Beth froze halfway to her console and turned to face Captain Chakotay who sat in the command ring. "Iím sorry, sir."
"You know that tardiness to duty shifts will not be tolerated, correct?"
"Yes," Beth lifted her eyes to meet the glare of her father. Would he actually dress her down on in the middle of the bridge, she wondered as her stomach tightened.
"Report to sickbay tomorrow evening and tell the doctor youíre to sterilize every instrument before returning to your quarters until your next duty shift."
Beth almost opened her mouth to protest, but quickly snapped it shut. Giving Chakotay a quick nod, she made her way to where Tom was still stationed.
"Jaysen or MíRana?" Tom asked, a twinkle in his sky-blue eyes. He knew that MíRana had scheduled the holodeck time for herself and Beth, but he also knew that Jaysen Dalby was interested in the captainís daughter.
"Neither," Beth whispered back as she slid into the seat at the conn. "I was doing some research."
"On that plant, I suppose?" Tom patted the top of her head affectionately. "Iíll have to excuse you then. This time."
"Thanks, Uncle Tom. And, Iím sorry Iím late."
"Donít worry about it," Tom replied as Harry called something to the captain. "Just remember we have some piloting lessons scheduled this week. I expect you to be on time."
"Iíll remember," Beth replied, taking inventory of the helm sensors. "A new planet?"
"Came up on sensors about an hour ago. Oxygen-nitrogen atmosphere, several mountain ranges and fjords- perfect for some flying lessons- and traces of dilithium in the crust. Weíve set a course and should be there in a couple of hours."
"By a warp-capable civilization."
"So far, you could write a text by it."
"Maybe someone will," she replied, touching the console to bring up a new frame of data. "Looks interesting."
Tom shrugged, uninterested, "As exciting as every other class-M planet, I suppose. Iíll leave it to your capable hands."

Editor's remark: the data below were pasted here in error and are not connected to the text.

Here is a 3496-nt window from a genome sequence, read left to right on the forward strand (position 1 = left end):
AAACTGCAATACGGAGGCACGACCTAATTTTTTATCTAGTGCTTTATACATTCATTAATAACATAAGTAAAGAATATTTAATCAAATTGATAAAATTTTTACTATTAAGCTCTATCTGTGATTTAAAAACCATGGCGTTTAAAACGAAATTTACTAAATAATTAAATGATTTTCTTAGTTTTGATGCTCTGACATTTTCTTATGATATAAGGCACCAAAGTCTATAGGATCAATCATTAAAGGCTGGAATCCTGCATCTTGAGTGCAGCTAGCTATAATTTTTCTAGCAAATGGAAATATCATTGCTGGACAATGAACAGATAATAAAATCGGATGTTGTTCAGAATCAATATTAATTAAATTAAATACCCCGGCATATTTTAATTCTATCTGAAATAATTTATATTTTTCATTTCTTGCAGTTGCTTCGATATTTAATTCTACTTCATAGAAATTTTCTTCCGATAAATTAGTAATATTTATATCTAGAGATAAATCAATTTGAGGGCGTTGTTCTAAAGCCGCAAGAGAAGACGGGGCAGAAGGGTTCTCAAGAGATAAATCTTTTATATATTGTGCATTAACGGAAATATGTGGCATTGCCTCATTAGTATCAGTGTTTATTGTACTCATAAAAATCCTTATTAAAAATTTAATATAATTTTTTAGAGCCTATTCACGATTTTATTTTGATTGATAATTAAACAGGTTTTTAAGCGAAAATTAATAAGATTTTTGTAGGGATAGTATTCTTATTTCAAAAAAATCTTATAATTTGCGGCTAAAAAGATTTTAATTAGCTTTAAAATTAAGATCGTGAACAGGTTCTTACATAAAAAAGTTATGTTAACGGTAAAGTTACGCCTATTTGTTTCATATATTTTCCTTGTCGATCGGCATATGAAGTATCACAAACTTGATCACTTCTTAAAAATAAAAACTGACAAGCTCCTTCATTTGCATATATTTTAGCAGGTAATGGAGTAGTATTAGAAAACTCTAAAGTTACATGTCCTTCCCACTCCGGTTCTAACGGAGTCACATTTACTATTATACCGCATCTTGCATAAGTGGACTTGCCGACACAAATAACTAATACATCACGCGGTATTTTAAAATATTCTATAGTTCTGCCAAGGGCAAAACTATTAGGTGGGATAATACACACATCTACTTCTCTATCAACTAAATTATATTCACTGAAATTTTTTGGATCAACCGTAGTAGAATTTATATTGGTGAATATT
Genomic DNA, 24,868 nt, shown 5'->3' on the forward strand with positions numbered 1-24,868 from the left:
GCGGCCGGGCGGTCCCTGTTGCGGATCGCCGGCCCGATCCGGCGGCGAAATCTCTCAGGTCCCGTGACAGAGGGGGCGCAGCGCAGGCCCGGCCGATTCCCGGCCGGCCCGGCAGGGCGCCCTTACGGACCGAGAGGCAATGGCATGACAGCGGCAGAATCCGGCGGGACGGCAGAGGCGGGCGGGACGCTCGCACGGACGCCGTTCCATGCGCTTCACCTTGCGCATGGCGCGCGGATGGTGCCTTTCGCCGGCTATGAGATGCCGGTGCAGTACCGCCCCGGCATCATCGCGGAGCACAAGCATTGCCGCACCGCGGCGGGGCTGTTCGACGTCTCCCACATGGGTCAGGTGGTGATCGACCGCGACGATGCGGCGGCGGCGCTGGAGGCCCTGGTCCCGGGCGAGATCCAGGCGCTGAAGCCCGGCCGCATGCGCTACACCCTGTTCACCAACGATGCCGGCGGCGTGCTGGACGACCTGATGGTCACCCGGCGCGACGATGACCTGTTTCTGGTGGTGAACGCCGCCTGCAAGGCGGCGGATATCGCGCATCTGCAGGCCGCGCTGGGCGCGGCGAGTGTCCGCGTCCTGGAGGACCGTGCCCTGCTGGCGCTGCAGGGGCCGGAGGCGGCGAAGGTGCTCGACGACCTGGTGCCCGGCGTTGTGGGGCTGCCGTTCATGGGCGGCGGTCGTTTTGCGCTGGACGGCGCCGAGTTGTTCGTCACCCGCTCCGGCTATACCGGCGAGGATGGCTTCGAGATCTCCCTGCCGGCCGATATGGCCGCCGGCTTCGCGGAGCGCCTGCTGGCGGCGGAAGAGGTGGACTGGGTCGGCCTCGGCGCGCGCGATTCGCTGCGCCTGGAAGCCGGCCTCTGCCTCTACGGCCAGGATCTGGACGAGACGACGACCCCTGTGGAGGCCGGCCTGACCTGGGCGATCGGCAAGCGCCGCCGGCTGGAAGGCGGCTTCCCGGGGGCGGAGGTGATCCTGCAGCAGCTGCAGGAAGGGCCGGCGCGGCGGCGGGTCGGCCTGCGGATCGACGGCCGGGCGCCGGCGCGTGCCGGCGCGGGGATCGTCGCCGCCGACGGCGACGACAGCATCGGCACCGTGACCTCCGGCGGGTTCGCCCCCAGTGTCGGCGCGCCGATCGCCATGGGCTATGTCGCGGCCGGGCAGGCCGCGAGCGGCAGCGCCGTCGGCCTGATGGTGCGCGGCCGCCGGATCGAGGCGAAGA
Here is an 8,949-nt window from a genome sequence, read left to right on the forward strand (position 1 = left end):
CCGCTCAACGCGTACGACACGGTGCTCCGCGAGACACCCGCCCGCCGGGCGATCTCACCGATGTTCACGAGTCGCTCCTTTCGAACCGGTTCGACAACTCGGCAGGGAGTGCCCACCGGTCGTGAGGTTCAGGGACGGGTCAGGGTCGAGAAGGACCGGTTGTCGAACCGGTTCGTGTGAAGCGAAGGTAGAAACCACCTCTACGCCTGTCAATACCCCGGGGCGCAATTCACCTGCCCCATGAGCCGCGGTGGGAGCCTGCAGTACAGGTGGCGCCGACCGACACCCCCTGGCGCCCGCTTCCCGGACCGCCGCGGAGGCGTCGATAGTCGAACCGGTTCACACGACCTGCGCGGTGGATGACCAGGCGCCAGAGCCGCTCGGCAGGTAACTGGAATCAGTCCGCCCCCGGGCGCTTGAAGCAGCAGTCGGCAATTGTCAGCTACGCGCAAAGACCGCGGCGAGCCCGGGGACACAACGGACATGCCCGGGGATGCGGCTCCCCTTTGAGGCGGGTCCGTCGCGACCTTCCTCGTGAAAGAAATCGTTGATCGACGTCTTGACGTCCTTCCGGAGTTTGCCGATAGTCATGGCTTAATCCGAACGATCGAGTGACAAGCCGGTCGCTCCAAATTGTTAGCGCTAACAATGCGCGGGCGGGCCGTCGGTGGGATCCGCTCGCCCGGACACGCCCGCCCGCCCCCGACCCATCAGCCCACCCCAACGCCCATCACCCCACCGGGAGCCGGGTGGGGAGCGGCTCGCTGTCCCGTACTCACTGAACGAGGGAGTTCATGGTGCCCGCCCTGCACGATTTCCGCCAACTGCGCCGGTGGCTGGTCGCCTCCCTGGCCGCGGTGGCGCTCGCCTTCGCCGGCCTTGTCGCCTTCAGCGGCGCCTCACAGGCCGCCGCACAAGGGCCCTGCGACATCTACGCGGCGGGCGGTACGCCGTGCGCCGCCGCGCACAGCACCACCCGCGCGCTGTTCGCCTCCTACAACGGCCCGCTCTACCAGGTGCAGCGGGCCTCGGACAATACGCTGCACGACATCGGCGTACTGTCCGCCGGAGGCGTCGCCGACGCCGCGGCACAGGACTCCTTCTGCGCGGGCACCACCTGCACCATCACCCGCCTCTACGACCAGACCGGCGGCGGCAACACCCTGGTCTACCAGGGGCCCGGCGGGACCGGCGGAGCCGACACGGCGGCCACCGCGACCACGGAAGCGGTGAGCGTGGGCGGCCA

Beth murmured goodbye as she concentrated on the sensors in front of her. The last thing she wanted to do was glance over her shoulder to find her fatherís eyes resting on her from the command center. So, she instead concentrated on the readings coming from the planet. That was actually Harry Kimís job, but for the moment she watched the tiny OPs display at her own station.
"Wilner, take the helm," Beth jumped as the captain laid a hand on her shoulder. "Beth, a word with you in my ready room, please."
Slowly, Beth relinquished her post to Andrea Wilner and followed her father mutely. The tightening in her stomach had turned into a knot before she reached the doors to the captainís private domain and as the doors slid shut, dread clamored up her throat. She knew what she had done to their morning breakfasts was rude and uncalled for. But what about him? What about his own actions seventeen years ago?
"Is there anything youíd like to say?" Chakotay asked softly, leaning against his desk.
By not rounding it and sitting his body language spoke that he was asking her as a father, not as a captain. Beth didnít like that at all. She wouldnít have wanted Harry Kim as a dad if she had been given a choice as a baby, but now that the deed was done, she didnít want another father.
"No," she replied coldly.
Chakotay visibly winced at her icy tone. Eyeing her silently for a moment, he shook his head in slight frustration he struggled to keep his voice from wavering, "Beth, a couple weeks ago you told me you wanted to get to know me. I told you I was willing." Taking a deep breath, he watched her reaction as he continued. "I have to tell you that being with you is hard for me. You remind me so much of your mother that itís actually painful for me to look at you. Sometimes," he said as his voice grew wistful, "Iíll see you at the end of a corridor or from across the messhall and for a split second, I think youíre Kathryn. Every time, I have to remind myself that youíre not her and every time, it hurts just as bad as the day she died."